We are at sea currently, as I write this, which means it wont get sent until we have docked, if it even does then, but nevertheless, I am writing this while sailing. I have only 2 more days left on my 4 til 8 watch (yeah!) and then 1 off day before back to normal deck work.

Watch is a lot more fun at sea. We go up to the bridge, and do sea watch from there. There are more people about then, 1 Officer, 1 Cadet, 1 Lookout, and 1 Helmsman. And me as well, in training/learning.

It was quite exciting to me to be able to say for the first time “Daniel at the Helm, steering course one-eight-zero.”! Yes! I have had the privilage of steering the Doulos! Very cool. I imagine it begins to get less fun and more boring after the 100th hour or so of it, but I have only been at the helm for 3 hours now (I think.)

Being on watch is cool too. This morning, we saw whales! For about 2 hours, every 15 minutes or so another whale would be spotted, and we would sail past it, as it splashed, lifted it’s tail, sent up a spout, etc! Extremely amazing. They are HUGE.

My body is begining to get used to this crazy schedule, but nevertheless, I managed to oversleep and miss lunch today. Luckily, the mess always has spare food about, and I could get 6 or so slices of bread and also there are Marmite and Honig about. You know, if I decide to come back to Doulos for 2 years, I will have to learn some German before I join. So many Germans on board, also Dutch, and South Africans.

There is a shared network drive on board for people to share pictures, documents, etc, and so I hope to get copies of the whale pictures from this morning, and hopefully will be able to make a CD of all of the pictures I have from there now in my documents, from all the times we have been places and I have forgotten my camera.

I still am not seasick — Thank you Father — and perhaps that is partly why I am enjoying this life so much.

I have been asked to play with the Sunday service music group, and so must off to practice soon, before my watch, and before it gets too noisy, as we should be arriving in a few hours. I don’t know whether it will be in my watch or not yet, the current has not been so friendly, and we went through both sides of a storm. I had never really experienced a “calm in the middle of a storm” before, but this time, yeah. There was quite a large swell before, then the storm (I was on fireround and so missed most of it, but it was fairly rough, and lots of rain for a while), then it was reaallly calm. For about 2 hours, and then back again to the storm.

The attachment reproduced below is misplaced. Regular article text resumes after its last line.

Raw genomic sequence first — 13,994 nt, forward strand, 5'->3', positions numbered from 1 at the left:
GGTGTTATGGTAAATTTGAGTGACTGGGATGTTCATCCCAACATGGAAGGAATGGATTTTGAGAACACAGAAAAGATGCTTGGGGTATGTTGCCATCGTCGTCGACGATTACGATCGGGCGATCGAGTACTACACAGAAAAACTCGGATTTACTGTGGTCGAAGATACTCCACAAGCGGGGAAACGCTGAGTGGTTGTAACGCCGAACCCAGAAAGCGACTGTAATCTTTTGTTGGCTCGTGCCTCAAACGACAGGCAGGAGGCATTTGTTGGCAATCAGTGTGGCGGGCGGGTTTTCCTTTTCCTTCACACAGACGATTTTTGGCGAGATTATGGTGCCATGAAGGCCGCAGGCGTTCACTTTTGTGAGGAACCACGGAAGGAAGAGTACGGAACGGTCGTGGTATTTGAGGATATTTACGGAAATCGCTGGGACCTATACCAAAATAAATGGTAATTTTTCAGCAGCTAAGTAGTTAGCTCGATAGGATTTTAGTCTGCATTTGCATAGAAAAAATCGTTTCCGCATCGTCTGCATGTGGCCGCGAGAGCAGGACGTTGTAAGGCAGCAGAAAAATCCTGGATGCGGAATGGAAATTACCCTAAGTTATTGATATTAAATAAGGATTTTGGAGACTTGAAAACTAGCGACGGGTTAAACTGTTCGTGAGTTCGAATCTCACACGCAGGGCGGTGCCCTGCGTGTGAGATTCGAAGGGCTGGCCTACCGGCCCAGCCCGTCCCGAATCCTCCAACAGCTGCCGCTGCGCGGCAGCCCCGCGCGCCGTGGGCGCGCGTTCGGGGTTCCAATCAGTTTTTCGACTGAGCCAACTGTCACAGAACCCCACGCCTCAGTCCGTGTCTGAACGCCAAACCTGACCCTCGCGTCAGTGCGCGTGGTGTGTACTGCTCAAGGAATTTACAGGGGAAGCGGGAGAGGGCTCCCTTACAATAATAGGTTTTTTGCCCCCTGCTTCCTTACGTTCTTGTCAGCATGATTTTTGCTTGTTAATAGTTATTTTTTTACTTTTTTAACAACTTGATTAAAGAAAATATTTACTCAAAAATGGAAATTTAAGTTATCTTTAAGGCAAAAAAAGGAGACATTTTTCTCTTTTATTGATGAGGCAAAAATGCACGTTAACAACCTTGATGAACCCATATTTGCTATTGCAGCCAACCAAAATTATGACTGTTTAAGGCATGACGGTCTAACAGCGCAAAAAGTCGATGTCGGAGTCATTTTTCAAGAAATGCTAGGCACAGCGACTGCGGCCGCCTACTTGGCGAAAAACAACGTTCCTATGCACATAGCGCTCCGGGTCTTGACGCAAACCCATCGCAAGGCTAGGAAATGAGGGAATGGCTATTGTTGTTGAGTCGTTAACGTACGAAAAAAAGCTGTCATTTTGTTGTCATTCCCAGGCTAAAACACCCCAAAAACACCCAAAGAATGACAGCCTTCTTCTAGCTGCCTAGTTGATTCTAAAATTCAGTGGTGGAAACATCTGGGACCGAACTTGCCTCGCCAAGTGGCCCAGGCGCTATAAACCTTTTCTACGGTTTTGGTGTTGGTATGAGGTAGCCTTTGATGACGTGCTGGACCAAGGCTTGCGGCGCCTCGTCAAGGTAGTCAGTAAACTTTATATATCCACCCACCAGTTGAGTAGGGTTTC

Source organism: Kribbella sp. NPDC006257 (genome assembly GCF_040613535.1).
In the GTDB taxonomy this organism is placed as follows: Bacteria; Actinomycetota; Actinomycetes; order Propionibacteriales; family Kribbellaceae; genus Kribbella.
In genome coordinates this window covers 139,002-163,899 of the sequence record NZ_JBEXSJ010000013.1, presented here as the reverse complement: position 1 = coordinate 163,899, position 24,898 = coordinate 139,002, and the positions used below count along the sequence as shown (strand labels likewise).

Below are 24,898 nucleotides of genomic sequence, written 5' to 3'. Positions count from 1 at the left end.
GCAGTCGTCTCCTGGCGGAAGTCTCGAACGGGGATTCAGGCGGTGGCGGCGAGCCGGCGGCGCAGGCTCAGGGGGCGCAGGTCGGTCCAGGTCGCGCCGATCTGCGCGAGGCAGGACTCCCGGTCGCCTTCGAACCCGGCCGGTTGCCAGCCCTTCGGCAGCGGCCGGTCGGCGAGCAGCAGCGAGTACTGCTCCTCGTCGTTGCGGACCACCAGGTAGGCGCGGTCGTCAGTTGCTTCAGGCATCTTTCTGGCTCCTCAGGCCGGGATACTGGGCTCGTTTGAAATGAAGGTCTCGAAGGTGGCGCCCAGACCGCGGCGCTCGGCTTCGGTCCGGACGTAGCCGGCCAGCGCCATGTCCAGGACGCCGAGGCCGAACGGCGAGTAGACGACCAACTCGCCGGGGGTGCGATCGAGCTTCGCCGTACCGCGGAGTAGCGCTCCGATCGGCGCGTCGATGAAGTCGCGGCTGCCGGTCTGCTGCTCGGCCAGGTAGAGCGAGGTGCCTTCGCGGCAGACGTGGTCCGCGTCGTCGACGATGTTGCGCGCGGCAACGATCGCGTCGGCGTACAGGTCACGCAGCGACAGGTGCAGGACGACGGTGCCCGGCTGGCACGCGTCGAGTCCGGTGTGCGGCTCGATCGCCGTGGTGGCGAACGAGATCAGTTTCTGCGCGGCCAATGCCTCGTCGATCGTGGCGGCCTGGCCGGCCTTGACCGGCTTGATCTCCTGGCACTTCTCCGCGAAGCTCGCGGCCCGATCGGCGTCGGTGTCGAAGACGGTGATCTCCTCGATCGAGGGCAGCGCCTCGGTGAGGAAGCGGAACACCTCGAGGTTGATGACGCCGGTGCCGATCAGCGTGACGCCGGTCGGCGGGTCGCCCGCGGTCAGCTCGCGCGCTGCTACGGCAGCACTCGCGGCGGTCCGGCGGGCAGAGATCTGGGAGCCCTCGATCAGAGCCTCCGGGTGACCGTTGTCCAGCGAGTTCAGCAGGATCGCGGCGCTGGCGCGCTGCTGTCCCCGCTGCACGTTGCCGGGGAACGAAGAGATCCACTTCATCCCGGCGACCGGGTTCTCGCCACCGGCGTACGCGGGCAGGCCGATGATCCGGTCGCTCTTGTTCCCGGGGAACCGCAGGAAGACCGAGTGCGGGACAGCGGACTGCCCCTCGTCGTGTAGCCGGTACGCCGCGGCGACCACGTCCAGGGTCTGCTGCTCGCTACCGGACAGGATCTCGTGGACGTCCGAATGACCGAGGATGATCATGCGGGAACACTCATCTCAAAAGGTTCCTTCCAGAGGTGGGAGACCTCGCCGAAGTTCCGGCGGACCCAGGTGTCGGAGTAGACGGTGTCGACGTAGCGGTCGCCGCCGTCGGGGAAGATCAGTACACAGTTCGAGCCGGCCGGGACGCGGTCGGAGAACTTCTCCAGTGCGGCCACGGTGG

But my watch was over then, and I was eating breakfast, and heading bedwards. So, I must be off, many things to do.

3rd July

I asked if he would be working on the deck for the whole time, or whether they changed areas. Dan said:

Same area for the whole two months, unless I apply for a transfer, but I don’t think I will. Kitchen would be cool too, you get such LOVELY smells. We were scrubbing the prom deck two days ago, and the smell from the bakery was what made the whole morning really worth it. 🙂

Yesterday was my first e-day (On shore work). Digging a huge 4 meter by 4 meter by 3 meter deep hole for a missionary family here, as a water reservoir. Partly also to teach the locals that you can collect water rather than havign to walk 2km each day for water. Very hard work. I’m so tired. Back ache. Today I am supposed to be juggling and perhaps doing poi in an interval in the quayside program. I can barely bend down though if I drop. Hmm.

I asked if he had been able to play his clarinet every day, as he had hoped

yeah. not every day, but about every other day. there are a few places i can practice, but the music room (isolated from the rest) is only free at 6am each morning…

I have been getting up at 6 though pretty much every day. Next week I am on gangway and fireroundsman from 4 til 8 (both am and pm) for the whole week. That will probably be quite tough.